Wealth Management

The flight of wealth: should we worry?

March 2018

Read Time: 4 minutes

Recent reports of 7,000 Indian dollar-millionaires having left the country last year have revived fresh fears about wealth drain and its trickle-down effect on the economy. 

According to a study by Morgan Stanley Investment Management, a total of 23,000 wealthy Indians (with net assets of more than $1 million) left India over the past four years, moving to countries like the UK, Dubai and Singapore. The analysis goes on to say that this set represents 2.1% of the total millionaire population. The 2.1% figure seems high when compared with China’s 1.1%. Are rich Indians in a hurry to leave the country as soon as they can afford to?

We don’t think this trend is overly alarming. Millionaires migrating is neither a new nor surprising phenomenon globally. Around 12,000 French and 8,000 Brazilian millionaires left their respective countries in 2016. The numbers for India and China were 6,000 and China 9,000 respectively, for that year. China has lost wealth of around USD 3.8 trillion over the past 10 years as millionaires left the country. Even with such tremendous capital outflows, China’s growth story has had tremendous traction. And we are sure it will be no different in the case of India. 

India has 2% of the world’s millionaires and 5% of the world’s billionaires, and these numbers are on the rise. According to Credit Suisse’s latest Global Wealth Report, India has 2,45,000 millionaires and this number is expected to reach 3,72,000 by 2022. Wealth in India has grown by 10% over 2016-2017, with the rate being second only to the USA’s 10.1%. Household wealth in India is expected to reach USD 7.1 trillion in 2022 from USD 5 trillion in 2017. 

So, while more millionaires are leaving the country, one must note that more millionaires are also being made in the country. Even in the case of migrating individuals, it must be noted that most of their investments, especially real estate, continue to be in India.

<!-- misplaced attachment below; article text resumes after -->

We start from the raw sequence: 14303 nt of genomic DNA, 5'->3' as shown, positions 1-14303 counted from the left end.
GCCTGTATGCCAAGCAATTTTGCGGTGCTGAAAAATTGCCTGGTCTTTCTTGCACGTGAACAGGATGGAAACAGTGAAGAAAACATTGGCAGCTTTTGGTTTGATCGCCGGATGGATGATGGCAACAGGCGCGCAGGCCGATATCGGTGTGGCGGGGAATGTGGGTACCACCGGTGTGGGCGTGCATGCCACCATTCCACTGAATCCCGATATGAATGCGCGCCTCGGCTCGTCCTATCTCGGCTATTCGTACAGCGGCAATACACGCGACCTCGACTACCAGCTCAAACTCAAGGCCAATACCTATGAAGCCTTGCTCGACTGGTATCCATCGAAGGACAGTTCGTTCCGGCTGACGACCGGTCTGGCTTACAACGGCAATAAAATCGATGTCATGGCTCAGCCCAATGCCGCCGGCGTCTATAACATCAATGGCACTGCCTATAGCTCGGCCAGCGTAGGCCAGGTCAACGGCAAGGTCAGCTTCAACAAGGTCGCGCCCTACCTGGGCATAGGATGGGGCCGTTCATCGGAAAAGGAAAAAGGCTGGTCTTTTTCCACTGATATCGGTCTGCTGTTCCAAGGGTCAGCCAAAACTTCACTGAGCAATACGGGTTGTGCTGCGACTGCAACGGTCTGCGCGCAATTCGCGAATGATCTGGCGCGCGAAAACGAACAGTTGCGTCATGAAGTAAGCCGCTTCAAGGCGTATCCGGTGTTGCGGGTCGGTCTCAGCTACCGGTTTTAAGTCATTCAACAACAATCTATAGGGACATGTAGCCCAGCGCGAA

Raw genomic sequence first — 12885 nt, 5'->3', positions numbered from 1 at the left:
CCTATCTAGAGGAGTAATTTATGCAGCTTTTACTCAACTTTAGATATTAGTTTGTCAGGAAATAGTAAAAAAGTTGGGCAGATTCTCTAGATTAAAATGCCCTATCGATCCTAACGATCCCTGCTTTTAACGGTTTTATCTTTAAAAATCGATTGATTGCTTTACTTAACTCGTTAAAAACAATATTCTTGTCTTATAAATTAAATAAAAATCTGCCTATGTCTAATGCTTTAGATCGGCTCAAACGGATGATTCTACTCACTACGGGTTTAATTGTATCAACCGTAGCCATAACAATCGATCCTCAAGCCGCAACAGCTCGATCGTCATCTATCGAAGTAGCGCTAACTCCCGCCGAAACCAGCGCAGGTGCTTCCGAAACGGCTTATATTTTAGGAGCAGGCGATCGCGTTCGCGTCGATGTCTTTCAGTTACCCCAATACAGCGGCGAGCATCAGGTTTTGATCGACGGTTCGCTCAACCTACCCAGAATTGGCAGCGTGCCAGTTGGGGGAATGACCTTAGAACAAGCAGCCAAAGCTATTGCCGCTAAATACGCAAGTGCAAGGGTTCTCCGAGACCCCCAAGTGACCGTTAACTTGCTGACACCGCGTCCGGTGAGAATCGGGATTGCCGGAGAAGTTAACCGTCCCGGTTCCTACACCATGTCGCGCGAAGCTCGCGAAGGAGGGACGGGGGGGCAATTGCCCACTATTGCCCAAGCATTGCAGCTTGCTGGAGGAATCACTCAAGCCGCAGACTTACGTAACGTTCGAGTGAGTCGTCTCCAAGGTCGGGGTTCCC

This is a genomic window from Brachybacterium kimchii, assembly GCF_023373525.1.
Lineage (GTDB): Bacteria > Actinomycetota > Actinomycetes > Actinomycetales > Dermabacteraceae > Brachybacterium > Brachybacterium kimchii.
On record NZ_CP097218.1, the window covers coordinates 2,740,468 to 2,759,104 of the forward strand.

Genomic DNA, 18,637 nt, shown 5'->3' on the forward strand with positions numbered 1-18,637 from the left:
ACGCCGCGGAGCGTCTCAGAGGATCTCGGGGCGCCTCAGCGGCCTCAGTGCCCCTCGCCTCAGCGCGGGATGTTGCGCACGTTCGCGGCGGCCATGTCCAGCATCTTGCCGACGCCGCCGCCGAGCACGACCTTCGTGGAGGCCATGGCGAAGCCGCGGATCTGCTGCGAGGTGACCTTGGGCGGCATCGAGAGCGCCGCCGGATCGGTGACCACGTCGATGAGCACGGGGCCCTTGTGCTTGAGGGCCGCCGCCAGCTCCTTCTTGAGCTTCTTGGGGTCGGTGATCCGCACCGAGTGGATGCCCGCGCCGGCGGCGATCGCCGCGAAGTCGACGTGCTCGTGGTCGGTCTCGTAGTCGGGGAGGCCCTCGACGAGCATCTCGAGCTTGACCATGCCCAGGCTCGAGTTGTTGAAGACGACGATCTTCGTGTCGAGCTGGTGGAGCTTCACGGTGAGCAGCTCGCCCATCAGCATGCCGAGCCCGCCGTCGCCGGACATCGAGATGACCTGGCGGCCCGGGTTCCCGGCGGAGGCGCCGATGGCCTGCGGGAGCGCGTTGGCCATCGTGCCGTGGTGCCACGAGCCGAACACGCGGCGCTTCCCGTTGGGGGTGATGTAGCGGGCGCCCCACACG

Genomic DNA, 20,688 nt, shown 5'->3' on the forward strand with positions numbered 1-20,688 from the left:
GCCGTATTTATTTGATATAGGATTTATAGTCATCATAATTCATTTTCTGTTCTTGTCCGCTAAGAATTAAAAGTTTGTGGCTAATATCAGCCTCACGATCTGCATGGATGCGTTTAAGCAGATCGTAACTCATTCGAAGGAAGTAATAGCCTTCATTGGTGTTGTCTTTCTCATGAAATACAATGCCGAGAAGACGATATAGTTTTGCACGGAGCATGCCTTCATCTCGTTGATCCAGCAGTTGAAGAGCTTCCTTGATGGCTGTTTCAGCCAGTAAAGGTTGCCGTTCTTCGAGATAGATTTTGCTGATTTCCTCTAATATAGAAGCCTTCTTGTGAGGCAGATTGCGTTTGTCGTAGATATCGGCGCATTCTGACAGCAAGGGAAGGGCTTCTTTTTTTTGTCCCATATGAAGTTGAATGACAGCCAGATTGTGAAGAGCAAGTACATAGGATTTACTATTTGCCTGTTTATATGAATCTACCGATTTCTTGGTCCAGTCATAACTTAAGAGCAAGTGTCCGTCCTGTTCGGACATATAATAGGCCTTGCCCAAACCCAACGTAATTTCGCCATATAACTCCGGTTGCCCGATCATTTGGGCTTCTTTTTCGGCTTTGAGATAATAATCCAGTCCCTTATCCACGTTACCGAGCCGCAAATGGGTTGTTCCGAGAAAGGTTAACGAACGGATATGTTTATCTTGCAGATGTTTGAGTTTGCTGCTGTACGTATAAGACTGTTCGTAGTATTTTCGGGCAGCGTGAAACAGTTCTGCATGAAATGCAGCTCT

Let us take a step back and see why an Indian millionaire would consider leaving the country. Several factors could be at play here:

Better opportunities in developed countries:
Developed markets offer exciting opportunities for both businesses and individuals. For the next-gen rich, global universities can often offer exposure and connections that are unavailable in India. Similarly, businesses can conduct cutting-edge research and gain access to resources that are scarce in India, whether infrastructure, technology or talent. For e.g.: a listing in the U.S. stock exchanges is extremely tough if the company is domiciled in India.


Given that a large number of the migrating wealthy Indians are moving to West Asia and Singapore, achieving optimal tax structures could also be a significant factor driving their decision to leave. 

Global diversification:

Having established businesses in India, several rich Indians now want to diversify their holdings. With capital account convertibility still restricted in India, most companies and individuals have limitations on how much they can invest abroad.  According to a May 2017 article in The Economic Times, last year, Indians remitted a record USD 4.6 billion overseas under the Liberalised Remittances Scheme (LRS), as against USD 1.6 billion, the previous year. These remittances are used typically to support the maintenance of close relatives, to fund overseas education and for investments such as real estate purchases. The spurt in these remittances, in our opinion, shows the intent to diversify among rich Indians. 


Globally, wealth migration is accelerating. Around 95,000 millionaires left their countries last year, as against 82,000 in 2016 and 64,000 in 2015, according to a NW World report. India therefore, is following the global trend in wealth migration. When seen in conjunction with the rate of growth of millionaires in India, and the economic outlook for the country, the trend seems far less overwhelming. We believe that India’s evolving “land of opportunity” canvas will continue to attract the attention of the affluent and an immense amount of “made in India wealth” will continue to reside and grow within the country.  

Author: George Mitra, MD & CEO, Avendus Wealth Management

Stay updated with the latest at Avendus